NDWC is dedicated to the study, conservation and management of the natural resources of the Niger Delta and to the improvement of the quality of life of its people. Much of the Niger Delta is characterized by swamps and wetlands, which are valuable globally for their unstudied biodiversity, but constitute a remote and difficult terrain for transportation and economic activity. Human life is further challenged by the locally intense oil industry activities.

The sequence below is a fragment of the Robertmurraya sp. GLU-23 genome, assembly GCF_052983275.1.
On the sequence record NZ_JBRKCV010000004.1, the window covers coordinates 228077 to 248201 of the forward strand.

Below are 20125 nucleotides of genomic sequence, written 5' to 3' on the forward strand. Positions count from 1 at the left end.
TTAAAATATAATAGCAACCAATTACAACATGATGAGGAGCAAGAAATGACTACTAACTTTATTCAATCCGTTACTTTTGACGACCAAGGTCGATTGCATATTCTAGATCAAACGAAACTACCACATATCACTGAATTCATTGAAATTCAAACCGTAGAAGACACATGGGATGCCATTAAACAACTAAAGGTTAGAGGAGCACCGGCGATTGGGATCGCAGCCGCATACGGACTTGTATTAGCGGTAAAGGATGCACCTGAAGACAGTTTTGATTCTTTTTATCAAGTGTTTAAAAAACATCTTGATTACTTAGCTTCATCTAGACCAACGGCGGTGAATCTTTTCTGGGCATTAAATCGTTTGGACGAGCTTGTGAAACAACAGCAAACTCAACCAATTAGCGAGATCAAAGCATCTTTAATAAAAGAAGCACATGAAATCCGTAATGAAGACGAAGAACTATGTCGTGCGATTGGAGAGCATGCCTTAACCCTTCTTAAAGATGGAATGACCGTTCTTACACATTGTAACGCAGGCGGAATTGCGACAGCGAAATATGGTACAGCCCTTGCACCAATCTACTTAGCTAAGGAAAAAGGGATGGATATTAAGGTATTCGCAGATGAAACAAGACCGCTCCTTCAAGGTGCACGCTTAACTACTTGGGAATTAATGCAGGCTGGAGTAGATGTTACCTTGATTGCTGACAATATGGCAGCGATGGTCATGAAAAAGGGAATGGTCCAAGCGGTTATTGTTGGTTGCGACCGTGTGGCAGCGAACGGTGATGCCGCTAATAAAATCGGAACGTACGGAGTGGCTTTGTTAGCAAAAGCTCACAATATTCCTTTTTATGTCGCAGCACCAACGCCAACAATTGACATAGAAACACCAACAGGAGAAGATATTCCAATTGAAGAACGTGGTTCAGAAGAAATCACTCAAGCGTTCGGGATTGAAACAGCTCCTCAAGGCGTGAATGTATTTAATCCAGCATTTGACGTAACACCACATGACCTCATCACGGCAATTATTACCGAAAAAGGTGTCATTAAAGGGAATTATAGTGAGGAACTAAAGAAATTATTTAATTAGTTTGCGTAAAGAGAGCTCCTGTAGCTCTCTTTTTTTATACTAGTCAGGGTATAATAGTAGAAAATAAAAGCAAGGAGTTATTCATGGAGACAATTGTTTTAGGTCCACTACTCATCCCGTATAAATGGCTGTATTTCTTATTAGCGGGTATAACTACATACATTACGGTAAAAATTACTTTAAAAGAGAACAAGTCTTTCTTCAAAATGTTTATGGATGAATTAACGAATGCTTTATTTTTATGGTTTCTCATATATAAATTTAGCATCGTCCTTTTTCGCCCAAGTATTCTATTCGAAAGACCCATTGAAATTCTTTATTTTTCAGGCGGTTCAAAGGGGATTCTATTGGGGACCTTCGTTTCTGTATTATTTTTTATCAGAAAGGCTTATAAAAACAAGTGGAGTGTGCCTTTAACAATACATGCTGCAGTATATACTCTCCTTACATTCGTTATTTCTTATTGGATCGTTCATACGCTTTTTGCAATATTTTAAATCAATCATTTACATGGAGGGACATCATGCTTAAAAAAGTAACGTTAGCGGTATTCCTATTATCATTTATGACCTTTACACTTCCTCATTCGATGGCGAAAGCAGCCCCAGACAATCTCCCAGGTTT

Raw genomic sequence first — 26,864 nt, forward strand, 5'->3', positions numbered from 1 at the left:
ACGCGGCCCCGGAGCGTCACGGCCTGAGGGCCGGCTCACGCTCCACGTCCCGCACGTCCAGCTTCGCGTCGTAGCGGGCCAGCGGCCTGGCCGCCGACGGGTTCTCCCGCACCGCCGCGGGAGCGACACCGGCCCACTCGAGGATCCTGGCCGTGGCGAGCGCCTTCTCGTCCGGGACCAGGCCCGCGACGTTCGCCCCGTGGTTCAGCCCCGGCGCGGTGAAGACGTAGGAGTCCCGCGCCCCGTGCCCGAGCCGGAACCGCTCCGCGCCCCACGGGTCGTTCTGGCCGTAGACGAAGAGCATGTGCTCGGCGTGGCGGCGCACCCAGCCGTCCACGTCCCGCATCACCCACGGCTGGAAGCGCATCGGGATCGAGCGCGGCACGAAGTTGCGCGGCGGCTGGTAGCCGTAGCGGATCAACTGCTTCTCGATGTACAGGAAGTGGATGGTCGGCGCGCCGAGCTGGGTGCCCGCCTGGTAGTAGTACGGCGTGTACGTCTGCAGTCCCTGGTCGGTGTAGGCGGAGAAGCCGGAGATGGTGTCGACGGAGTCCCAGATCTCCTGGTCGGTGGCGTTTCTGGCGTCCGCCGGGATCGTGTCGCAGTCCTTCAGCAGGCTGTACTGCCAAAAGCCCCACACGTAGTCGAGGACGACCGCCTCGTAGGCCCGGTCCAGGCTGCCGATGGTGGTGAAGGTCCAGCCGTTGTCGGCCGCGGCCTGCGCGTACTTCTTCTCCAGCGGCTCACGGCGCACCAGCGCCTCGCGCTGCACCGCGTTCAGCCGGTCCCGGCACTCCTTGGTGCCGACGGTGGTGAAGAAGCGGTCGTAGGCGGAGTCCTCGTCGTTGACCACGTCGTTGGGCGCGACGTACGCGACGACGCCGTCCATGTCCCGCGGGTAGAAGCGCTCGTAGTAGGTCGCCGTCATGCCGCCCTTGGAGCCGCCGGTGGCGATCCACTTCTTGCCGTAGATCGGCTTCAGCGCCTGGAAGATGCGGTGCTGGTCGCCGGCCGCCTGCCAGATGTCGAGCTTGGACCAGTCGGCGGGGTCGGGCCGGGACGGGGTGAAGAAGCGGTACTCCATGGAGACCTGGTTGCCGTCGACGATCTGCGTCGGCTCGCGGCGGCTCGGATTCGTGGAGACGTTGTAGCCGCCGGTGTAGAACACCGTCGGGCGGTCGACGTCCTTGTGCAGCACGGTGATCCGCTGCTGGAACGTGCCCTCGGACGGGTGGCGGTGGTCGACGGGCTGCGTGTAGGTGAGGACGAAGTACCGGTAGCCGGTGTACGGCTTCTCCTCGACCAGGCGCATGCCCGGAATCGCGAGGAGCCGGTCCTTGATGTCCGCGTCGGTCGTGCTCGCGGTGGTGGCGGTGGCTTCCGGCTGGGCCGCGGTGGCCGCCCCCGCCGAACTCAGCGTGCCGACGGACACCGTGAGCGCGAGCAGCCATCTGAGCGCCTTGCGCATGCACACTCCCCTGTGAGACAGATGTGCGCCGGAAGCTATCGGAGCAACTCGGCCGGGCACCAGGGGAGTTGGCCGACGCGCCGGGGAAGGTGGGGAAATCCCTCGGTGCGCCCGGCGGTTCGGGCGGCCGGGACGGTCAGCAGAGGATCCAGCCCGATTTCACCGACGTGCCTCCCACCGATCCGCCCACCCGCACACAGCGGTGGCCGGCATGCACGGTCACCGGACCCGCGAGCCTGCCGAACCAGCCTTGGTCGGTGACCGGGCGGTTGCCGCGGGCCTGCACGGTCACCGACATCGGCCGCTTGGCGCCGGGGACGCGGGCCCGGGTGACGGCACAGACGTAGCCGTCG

NDWC uses participatory approaches to involve local people in evaluating their resources, and in planning for their use and management in ways that focus on sustainability. Thus, NDWC increasingly encourages the adoption of selected tools of modern science and technology to energise development activities and empower people to access external resources. Renewable energy technologies, and especially solar energy are well suited for pumping water and providing light and medical refrigeration and communication; information and communication technologies including the use of VSATs provide computers skills for youth employment, and are key to improving education, e-governance and security and give support to small enterprises in remote areas; biotechnology applied to selection and domestication of indigenous biodiversity provides for income generation and decreases forest extraction; training of civil servants in the use of remote sensing data is imperative for planning development and resource management. Governments have been conservative about adopting these new technologies, but NDWC believes that if development is to occur, things must be done differently. NGOs are in a position to demonstrate through pilot interventions, the efficacy of these technologies.